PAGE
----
Home Community Malliotakis Presses Secretary Buttigieg on Congestion Pricing, Pushes for Transparency

Malliotakis Presses Secretary Buttigieg on Congestion Pricing, Pushes for Transparency

WASHINGTON, DC – Congresswoman Nicole Malliotakis (NY-11), a member of the House Committee on Transportation & Infrastructure, pressed on July 19 U.S. Department of Transportation Secretary Pete Buttigieg on New York City’s plan to implement a Congestion Pricing Plan, calling for a thorough Environmental Impact Study and the full release of the Metropolitan Transit Authority’s (MTA) answers to the Federal Highway Administration’s 430 required technical questions for full transparency. 

“New York City’s Congestion Pricing Plan is the latest cash grab by New York City, New York State, and the MTA”, Malliotakis said. “Given this program is the first in the nation, the Federal Highway Administration has a responsibility to conduct a full and thorough Environmental Impact Study versus a simple assessment, along with an Economic Impact Study. I don’t want my constituents to be guinea pigs. I don’t support this plan at all, but if the City does move forward, we need to make sure it’s being done right and see what the actual impact will be on businesses, residents, and the surrounding communities.”

During the hearing, Buttigieg claimed the process would be thorough and transparent but to date, only a simple environmental assessment, not a full study, has been required and he did not commit to releasing the 430 questions and answers to the public.

Malliotakis has also called for more public hearings to ensure the process is fair and transparent. While Buttigieg reaffirmed everything is going “by the book,” with over 500 comments received, other projects across the nation that impact populations the size of the New York City metro area have historically garnered tens of thousands of public comments.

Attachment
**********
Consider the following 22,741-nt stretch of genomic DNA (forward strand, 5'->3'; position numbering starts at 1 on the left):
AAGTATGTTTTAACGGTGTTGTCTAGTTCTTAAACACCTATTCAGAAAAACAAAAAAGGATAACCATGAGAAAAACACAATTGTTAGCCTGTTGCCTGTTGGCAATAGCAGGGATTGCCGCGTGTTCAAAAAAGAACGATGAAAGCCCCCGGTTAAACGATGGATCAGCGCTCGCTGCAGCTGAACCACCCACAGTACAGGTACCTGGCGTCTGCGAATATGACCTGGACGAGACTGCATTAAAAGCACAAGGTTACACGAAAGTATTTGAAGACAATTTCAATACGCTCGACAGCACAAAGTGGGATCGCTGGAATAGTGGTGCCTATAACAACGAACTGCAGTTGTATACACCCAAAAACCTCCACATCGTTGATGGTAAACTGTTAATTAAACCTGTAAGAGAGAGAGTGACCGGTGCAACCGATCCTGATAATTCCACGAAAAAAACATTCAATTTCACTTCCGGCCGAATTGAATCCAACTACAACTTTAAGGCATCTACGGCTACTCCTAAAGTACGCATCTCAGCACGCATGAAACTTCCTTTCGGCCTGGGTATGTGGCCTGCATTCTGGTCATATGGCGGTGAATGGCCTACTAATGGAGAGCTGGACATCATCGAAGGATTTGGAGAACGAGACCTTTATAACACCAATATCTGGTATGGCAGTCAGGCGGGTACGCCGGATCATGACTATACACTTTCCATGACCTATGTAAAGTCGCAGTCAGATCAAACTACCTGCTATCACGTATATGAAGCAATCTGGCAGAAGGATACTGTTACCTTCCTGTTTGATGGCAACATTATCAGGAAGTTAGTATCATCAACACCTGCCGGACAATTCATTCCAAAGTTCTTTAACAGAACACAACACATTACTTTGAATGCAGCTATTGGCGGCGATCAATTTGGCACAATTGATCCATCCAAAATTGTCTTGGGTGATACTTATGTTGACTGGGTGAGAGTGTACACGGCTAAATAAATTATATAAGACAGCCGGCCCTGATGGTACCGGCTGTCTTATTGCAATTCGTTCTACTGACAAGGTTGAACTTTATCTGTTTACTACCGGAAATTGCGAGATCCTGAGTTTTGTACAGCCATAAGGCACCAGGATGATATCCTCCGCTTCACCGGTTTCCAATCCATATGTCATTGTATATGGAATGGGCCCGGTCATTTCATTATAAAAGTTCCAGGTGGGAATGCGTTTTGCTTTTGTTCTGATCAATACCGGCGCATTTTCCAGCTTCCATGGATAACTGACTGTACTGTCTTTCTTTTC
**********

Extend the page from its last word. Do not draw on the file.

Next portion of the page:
“If we believe in transparency, we want to make sure we get that information out in the public domain,” Malliotakis added.

Malliotakis has been outspoken against New York City’s Congestion Pricing Plan since her time in the New York State Assembly. In Congress, Malliotakis has spearheaded several bipartisan efforts to delay and/or stop the city’s plan altogether, including submitting amendments to the Transportation, and Housing and Urban Development (THUD) Appropriations Bill to ensure federal dollars aren’t used to implement the program until an economic impact analysis is completed and publicized, and a credit system is established for residents for who already pay a toll to connect to the city’s center where congestion pricing is established.

Additionally, Malliotakis and Rep. Josh Gottheimer (D-NJ) have introduced the Economic Impact of Tolling Act, legislation that would prohibit the Secretary of Transportation from implementing Congestion Pricing Programs until an economic impact analysis is completed and made available to the public and policymakers as to the program’s potential impacts and consequences. Malliotakis has also introduced the Protection Against Double Tolling Act, legislation that would give individuals who reside on either side of a tolled bridge a credit toward any congestion pricing fee to prevent double-tolling.